the rafters reveal.



Duet
by Michael R. Burch

Oh, Wendy, by the firelight, how sad!
How worn and gray your auburn hair became!
You’re very silent, like an evening rain
that trembles on dark petals. Tears you’ve shed
for days we laughed together, glisten now;
your flesh became translucent; and your brow
knits, gathered loosely. By the well-made bed
three portraits hang with knowing eyes, beloved,
but mine is not among them. Time has proved
our hearts both strangely mortal. If I said
I loved you once, how is it that could change?
And yet I watch you fondly; love is strange . . .

Oh, Peter, by the firelight, how bright
my thought of you remains, and if I said
I loved you once, then took him to my bed,
I did it for the need of love, one night
when you were far away. My heart endured
transfigurement―in flaming ash inured
to heartbreak and the violence of sight:
I saw myself grow old and thin and frail
with thinning hair about me, like a veil . . .
And so I loved him for myself, despite
the love between us―our first startled kiss.
But then I loved him for his humanness.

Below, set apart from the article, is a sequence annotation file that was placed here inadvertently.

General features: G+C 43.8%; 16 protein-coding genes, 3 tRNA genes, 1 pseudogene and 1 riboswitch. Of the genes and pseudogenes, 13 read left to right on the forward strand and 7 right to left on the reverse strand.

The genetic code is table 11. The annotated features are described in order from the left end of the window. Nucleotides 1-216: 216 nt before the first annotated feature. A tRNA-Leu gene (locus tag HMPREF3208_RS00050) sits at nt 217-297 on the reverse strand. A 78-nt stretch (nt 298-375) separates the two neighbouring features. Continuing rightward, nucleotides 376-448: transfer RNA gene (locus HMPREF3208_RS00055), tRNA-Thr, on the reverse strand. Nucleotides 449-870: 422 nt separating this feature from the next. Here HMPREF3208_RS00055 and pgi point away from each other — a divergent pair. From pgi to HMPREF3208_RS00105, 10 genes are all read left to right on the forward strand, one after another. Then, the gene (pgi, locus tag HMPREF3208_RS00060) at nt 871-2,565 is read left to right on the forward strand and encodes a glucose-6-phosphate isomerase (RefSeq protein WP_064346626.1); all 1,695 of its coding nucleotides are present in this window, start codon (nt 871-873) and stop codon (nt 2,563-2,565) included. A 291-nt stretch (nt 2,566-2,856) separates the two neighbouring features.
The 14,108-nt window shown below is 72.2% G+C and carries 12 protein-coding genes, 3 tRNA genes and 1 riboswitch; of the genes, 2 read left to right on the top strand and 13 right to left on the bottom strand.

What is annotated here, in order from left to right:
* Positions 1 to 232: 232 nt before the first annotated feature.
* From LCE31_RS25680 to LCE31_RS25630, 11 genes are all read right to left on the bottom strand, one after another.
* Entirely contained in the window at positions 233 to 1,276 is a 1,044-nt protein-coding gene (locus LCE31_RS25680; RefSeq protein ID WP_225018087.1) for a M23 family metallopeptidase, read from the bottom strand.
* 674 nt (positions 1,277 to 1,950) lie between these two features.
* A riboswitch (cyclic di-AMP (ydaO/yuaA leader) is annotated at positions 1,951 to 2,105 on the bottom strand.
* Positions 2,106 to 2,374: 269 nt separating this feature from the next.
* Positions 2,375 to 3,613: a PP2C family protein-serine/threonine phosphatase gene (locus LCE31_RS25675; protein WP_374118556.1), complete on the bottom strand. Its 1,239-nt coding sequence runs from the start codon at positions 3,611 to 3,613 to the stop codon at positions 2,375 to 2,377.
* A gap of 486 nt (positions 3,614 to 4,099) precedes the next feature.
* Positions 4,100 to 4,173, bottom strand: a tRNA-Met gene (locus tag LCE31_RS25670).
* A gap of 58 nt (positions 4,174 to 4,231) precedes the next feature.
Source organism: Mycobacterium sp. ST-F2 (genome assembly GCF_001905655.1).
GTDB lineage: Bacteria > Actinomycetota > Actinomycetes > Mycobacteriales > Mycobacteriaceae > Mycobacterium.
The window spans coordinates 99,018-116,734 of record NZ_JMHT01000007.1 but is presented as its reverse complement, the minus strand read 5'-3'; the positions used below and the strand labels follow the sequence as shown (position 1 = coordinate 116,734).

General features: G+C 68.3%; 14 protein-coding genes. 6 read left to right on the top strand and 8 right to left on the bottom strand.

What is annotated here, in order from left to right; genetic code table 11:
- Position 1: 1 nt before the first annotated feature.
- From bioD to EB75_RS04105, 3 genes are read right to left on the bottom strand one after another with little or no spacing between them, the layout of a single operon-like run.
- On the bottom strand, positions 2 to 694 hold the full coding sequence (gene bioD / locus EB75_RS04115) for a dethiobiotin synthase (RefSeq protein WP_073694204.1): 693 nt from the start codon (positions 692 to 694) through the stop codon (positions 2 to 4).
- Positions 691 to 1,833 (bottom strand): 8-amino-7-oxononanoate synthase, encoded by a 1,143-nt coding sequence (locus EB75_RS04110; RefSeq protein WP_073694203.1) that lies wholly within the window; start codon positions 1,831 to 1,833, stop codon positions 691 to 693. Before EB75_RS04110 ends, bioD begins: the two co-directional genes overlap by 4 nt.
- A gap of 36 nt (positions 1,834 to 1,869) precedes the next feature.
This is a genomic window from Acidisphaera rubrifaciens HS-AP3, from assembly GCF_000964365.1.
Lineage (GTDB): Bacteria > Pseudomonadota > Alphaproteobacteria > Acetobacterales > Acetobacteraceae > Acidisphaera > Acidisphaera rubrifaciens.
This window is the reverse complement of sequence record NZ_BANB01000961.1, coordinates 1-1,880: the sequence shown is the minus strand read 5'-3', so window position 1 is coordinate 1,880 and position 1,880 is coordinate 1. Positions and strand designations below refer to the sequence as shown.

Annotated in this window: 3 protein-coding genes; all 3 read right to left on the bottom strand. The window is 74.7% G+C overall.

And then we both grew old, and it was right . . .

Oh, Wendy, if I fly, I fly beyond
these human hearts, these cities walled and tiered
against the night, beyond this vale of tears,
for love, if it exists, dies with the years . . .

No, Peter, love is constant as the heart
that keeps till its last beat a measured pace
and sets the fixtures of its dreams in place
by beds at first well-used, at last well-made,
and counts each face a joy, each tear a grace . . .



Horror
by Michael R. Burch

What I ache to say is beyond saying―
no words for the horror
of not loving enough,
like a mummy half-wrapped in its moldering casements
holding a lily aloft.

No, there are no words for the horror
as a tormented wind howls through the teetering floes
and the cold freezes down to my clawed hairy toes ...

What use to me, now, if the stars appear?
As I moan
the moon finds me,
fangs goring the deer.



Strange Corps(e)
by Michael R. Burch

We are all dying, haunted by life―
dying, but the living will not let us go.